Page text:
One former MLS general manager who had a new stadium built during his tenure told me earlier this past week that he felt the Rowdies stadium plan was “naive” and a “non-starter.”

This former GM who spoke to me on the condition of anonymity praised Rowdies owner Bill Edwards for doing what he could with Al Lang Stadium but felt the ground would simply be too small (a capacity under 19,000) and that the configuration was not “soccer-specific” enough to thwart Tampa Bay’s hopes.

The Rowdies are limited in what they can do in a congested downtown. But it is worth noting the vista provided of Tampa Bay from the stadium would perhaps represent the best TV images of a facility from the league.

St. Pete instead of Tampa

While MLS constantly talks about the need to find its teams playing in or close to downtown, some speculation has begun to surface that playing in a secondary city, which the Rowdies do and would continue to do in MLS, hurts the club’s bid.

While on the surface this might be true, much of the Tampa Bay Area’s media is housed in Pinellas. While St Petersburg is a longer drive than Tampa for many of the fans who’d flock to an MLS team, it is still in market.

Proximity to Orlando and Miami

Orlando has one of the most successful MLS clubs in terms of local interest. Miami remains a market that is being essentially gifted a team outside of the normal expansion process.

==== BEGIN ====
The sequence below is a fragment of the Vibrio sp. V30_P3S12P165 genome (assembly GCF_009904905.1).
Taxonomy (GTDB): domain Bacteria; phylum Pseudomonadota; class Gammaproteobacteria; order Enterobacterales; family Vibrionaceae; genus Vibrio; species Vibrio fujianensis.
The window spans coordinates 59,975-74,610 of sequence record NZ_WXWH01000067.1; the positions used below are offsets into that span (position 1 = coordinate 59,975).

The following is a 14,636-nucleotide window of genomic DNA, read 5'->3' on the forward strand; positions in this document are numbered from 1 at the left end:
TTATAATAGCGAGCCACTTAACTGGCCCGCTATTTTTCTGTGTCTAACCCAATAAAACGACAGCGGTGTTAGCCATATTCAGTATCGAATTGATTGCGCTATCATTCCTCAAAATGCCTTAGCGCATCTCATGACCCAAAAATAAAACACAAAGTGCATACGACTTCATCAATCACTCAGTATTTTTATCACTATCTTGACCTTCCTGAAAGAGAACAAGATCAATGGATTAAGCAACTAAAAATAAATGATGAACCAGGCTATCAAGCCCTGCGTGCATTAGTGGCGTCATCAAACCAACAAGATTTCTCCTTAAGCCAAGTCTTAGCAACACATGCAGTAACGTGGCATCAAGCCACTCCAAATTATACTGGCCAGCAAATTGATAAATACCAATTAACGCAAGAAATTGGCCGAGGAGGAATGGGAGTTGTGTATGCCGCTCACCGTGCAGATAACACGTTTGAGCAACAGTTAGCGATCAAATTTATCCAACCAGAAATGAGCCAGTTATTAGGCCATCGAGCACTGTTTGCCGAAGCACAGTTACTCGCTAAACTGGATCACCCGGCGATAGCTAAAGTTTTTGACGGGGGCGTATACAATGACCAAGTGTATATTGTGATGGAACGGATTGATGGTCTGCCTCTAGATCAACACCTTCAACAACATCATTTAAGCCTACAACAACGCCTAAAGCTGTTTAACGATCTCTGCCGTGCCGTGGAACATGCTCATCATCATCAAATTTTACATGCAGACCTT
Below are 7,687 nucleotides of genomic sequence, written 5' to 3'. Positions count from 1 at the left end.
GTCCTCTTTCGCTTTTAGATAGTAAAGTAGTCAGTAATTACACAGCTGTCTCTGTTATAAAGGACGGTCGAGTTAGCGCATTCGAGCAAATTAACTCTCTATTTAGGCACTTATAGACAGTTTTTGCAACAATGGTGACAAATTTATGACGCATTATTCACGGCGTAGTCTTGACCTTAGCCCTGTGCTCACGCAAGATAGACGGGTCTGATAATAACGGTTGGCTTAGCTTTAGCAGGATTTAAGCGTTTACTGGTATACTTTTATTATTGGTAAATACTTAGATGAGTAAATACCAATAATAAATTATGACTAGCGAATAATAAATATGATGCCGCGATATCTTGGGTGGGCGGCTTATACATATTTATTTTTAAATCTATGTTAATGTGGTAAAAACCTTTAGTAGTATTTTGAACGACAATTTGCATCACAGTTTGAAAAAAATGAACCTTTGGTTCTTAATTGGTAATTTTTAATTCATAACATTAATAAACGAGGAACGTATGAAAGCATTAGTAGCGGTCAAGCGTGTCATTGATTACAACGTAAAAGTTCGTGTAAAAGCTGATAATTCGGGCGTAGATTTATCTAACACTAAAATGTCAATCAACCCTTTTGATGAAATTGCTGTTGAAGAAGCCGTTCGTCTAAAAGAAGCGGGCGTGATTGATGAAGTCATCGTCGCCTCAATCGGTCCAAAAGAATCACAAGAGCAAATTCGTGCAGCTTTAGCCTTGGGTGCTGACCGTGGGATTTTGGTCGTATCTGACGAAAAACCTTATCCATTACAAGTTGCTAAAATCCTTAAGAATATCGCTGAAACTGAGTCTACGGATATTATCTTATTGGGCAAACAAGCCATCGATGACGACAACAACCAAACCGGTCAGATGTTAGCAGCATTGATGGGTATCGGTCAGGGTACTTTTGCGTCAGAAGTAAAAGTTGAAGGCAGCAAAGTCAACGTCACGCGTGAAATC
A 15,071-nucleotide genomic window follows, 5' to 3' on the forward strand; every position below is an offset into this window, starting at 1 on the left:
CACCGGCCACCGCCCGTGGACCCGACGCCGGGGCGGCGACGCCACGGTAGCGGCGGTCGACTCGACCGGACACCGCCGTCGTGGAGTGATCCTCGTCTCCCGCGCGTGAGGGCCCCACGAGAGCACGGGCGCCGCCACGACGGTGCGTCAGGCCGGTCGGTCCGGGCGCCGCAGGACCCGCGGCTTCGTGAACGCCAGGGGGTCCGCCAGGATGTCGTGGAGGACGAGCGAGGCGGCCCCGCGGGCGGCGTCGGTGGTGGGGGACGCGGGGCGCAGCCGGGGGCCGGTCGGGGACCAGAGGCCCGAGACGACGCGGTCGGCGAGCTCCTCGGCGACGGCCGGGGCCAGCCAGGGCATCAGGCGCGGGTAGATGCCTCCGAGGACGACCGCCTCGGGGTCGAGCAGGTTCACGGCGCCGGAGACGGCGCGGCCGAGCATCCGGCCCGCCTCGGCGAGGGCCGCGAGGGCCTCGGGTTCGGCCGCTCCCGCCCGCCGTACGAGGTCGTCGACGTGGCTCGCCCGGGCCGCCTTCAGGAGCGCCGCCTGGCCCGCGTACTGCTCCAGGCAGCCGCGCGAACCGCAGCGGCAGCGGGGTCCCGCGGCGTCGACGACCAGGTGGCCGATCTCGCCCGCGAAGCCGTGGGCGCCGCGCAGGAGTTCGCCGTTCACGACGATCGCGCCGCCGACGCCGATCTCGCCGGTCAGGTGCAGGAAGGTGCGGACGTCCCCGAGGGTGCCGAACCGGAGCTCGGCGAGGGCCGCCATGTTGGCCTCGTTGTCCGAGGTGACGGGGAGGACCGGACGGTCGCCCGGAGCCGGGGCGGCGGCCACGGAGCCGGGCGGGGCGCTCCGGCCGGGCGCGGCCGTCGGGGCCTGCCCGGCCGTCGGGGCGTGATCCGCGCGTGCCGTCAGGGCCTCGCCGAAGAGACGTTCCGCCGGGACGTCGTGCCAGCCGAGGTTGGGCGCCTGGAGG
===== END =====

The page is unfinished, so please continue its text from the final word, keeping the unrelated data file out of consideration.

But geography didn’t help the Rowdies bid. MLS’ thinking probably should change on this as local rivalries and traveling fans are what make professional soccer around the globe much more like US college sports than North American pro sports.

A Tampa Bay-Orlando rivalry which is a holdover from the lower division days of Orlando City SC would instantly be one of the biggest MLS rivalries and a triangular “derby” including Miami also would be an instant hit.

Tampa Bay has missed out on this round of expansion but Rowdies Owner Bill Edwards remains committed to moving the team up to MLS. Considering the three solid bids described above likely represent three of the four new MLS expansion teams, the Rowdies will need to beat the rest of the competition.

Working in the Rowdies favor is a larger TV market, larger established fan base and deeper historical legacy than any of the other serious bids that could take the fourth spot.

So, not all is lost yet for Rowdies fans.

Ruta Jouniari hopes grassroots support will propel her House District 72 bid

It’s fair to say that a considerable number of people on the political left are emboldened (and embracing party politics) since the stunning election of President Donald Trump.

That’s certainly the case with Sarasota businesswoman and activist Ruta Jouniari.

Like a lot of people she knows, the 50-year-old House District 72 candidate was frustrated by “stagnation” in government.

“It’s the same bureaucrats, the same people who are paid by the big companies who are sitting there,” she laments.